May Ultraviolet Awareness Month

          Low vision is when even with regular glasses, contact lenses, medicine, or surgery, people have difficulty seeing, which makes everyday tasks difficult to do. Activities that used to be simple like reading the mail, shopping, cooking, and writing can become challenging.

          Most people with low vision are age 65 or older. The leading causes of vision loss in older adults are agerelated macular degeneration, diabetic retinopathy, cataract, and glaucoma. Among younger people, vision loss is most often caused by inherited eye conditions, infectious and autoimmune eye diseases, or trauma. For people with low vision, maximizing their remaining sight is key to helping them continue to live safe, productive, and rewarding lives.

          The first step is to seek help

What causes low vision?

  • Most people with low vision are over 65 with leading causes being age-related macular degeneration (AMD), diabetic retinopathy, cataract, and glaucoma. AMD accounts for almost 45% of all low vision cases.
  • Among younger people, low vision is usually caused by inherited eye conditions, infectious and autoimmune eye diseases, or trauma.

How many people have low vision?

  • It’s estimated that 10 million Americans are blind or visually impaired.
  • Visual impairment is among the top 10 disabilities in the U.S.
  • Over the next couple of decades, the current number of blind or visually impaired Americans will double.

          In observance of Low Vision Awareness Month, I encourage everyone to have a complete eye exam from a licensed ophthalmologist or optometrist. Getting a yearly exam increases the chances of early detection and diagnosis of conditions that may lead to vision loss. If you or someone you know has experienced significant vision loss, I encourage you to have a low vision examination.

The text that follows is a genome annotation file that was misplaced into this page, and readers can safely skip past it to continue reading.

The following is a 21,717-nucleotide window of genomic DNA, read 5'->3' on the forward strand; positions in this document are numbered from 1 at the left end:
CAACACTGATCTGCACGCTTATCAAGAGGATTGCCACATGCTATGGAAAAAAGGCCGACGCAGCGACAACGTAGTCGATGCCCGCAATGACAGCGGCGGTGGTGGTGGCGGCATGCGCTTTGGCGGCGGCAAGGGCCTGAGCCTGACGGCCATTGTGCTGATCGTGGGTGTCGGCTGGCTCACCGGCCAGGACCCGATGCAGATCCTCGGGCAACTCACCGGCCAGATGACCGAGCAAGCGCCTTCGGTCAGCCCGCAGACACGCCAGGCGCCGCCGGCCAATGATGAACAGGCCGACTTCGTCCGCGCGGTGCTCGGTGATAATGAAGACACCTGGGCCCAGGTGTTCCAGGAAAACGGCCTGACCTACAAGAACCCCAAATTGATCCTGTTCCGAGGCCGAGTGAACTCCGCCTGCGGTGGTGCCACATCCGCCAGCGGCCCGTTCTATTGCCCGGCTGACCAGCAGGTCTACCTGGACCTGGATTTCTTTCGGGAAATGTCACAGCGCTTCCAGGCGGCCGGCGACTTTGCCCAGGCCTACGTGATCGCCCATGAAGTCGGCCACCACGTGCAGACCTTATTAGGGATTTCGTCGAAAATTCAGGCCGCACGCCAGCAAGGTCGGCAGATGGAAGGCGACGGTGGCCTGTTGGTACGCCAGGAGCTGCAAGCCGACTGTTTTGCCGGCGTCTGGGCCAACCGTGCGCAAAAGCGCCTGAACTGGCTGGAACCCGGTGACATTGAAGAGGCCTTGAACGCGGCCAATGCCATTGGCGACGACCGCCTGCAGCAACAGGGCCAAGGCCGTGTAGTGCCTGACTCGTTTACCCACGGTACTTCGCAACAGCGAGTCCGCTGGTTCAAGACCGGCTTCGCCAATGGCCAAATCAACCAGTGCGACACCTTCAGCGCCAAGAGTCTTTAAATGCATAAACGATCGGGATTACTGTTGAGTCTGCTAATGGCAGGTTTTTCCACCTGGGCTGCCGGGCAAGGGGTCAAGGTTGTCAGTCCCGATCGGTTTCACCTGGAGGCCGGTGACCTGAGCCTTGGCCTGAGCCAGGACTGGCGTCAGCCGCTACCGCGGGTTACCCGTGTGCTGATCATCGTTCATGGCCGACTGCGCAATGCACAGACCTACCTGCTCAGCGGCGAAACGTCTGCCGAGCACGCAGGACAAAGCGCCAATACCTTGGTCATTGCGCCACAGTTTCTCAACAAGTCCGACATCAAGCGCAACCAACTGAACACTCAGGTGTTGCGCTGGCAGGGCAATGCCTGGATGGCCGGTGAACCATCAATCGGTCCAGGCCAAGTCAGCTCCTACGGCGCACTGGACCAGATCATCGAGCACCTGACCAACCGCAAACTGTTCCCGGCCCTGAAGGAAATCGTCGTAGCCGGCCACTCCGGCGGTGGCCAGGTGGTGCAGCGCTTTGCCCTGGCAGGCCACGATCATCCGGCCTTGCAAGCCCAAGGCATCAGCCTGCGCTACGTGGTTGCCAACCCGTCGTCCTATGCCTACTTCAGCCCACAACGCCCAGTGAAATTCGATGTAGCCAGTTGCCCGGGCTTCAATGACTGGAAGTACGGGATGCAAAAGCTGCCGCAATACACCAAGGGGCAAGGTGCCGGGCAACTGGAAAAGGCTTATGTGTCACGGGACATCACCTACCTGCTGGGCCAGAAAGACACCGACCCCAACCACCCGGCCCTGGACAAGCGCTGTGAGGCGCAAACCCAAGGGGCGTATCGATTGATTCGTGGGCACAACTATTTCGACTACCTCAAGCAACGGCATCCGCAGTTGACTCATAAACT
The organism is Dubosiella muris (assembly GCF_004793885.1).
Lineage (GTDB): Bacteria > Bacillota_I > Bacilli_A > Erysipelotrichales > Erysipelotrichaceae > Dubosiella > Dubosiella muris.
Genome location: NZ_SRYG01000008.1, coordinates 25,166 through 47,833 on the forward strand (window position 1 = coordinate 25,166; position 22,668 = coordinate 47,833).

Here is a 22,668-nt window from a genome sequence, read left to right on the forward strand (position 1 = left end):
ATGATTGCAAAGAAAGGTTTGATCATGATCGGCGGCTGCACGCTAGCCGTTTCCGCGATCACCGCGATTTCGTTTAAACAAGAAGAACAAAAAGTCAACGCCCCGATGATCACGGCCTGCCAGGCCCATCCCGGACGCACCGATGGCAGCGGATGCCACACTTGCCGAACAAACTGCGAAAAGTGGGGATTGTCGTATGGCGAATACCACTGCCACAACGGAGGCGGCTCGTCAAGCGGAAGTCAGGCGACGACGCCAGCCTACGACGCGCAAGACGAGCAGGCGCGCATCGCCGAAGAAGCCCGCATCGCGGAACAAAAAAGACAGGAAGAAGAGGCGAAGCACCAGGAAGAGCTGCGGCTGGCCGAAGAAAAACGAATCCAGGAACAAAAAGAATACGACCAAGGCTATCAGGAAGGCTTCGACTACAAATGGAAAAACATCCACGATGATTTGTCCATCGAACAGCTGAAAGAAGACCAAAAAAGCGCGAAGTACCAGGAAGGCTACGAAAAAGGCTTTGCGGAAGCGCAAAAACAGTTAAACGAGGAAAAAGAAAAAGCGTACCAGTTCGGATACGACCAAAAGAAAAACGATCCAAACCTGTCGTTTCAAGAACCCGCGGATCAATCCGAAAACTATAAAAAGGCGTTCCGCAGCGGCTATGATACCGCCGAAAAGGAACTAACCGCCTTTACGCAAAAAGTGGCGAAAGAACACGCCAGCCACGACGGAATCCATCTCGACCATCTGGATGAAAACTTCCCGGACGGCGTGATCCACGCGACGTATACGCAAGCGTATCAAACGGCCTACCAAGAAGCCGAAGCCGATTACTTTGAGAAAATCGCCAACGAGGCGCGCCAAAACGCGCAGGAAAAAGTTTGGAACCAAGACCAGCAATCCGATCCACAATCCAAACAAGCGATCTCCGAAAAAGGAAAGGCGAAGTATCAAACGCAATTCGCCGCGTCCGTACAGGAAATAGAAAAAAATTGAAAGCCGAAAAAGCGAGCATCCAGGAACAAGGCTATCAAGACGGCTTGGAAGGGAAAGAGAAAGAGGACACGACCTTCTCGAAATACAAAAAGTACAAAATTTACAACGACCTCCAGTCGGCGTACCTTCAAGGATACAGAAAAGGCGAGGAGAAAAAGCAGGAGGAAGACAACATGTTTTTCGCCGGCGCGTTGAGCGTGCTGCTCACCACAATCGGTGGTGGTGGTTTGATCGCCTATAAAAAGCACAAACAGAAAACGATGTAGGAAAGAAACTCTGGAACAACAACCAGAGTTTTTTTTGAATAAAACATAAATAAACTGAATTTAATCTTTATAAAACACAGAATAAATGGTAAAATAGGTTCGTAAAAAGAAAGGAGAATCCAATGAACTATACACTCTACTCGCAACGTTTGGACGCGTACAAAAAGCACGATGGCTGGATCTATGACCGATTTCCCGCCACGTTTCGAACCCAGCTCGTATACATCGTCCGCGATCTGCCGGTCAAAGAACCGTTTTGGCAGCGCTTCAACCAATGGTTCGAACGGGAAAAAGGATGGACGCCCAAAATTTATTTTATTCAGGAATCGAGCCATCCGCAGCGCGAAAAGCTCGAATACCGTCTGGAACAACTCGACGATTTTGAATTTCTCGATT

A low vision examination is quite different from the basic examination routinely performed by primary care optometrists and ophthalmologists. A low vision examination includes a review of your visual and medical history, and places an emphasis on the vision needed to read, cook, work, study, travel, and peform and enjoy other common activities. The goals of a low vision exam include assessing the functional needs, capabilities, and limitations of your vision, assessing ocular and systemic diseases, and evaluating and prescribing low vision therapies. Education and counseling of family and other care providers; providing an understanding of your visual functioning to aid educators, vocational counselors, employers and care givers; directing further evaluations and treatments by other vision rehabilitation professionals; and making appropriate referrals for medical intervention are all a part of a low vision evaluation.

          The low vision examination takes much longer than a typical eye exam, but the information gained can be invaluable. No matter what your visual acuity, it is important to understand any diagnosis you may receive and to keep your eyes as healthy as you possibly can.


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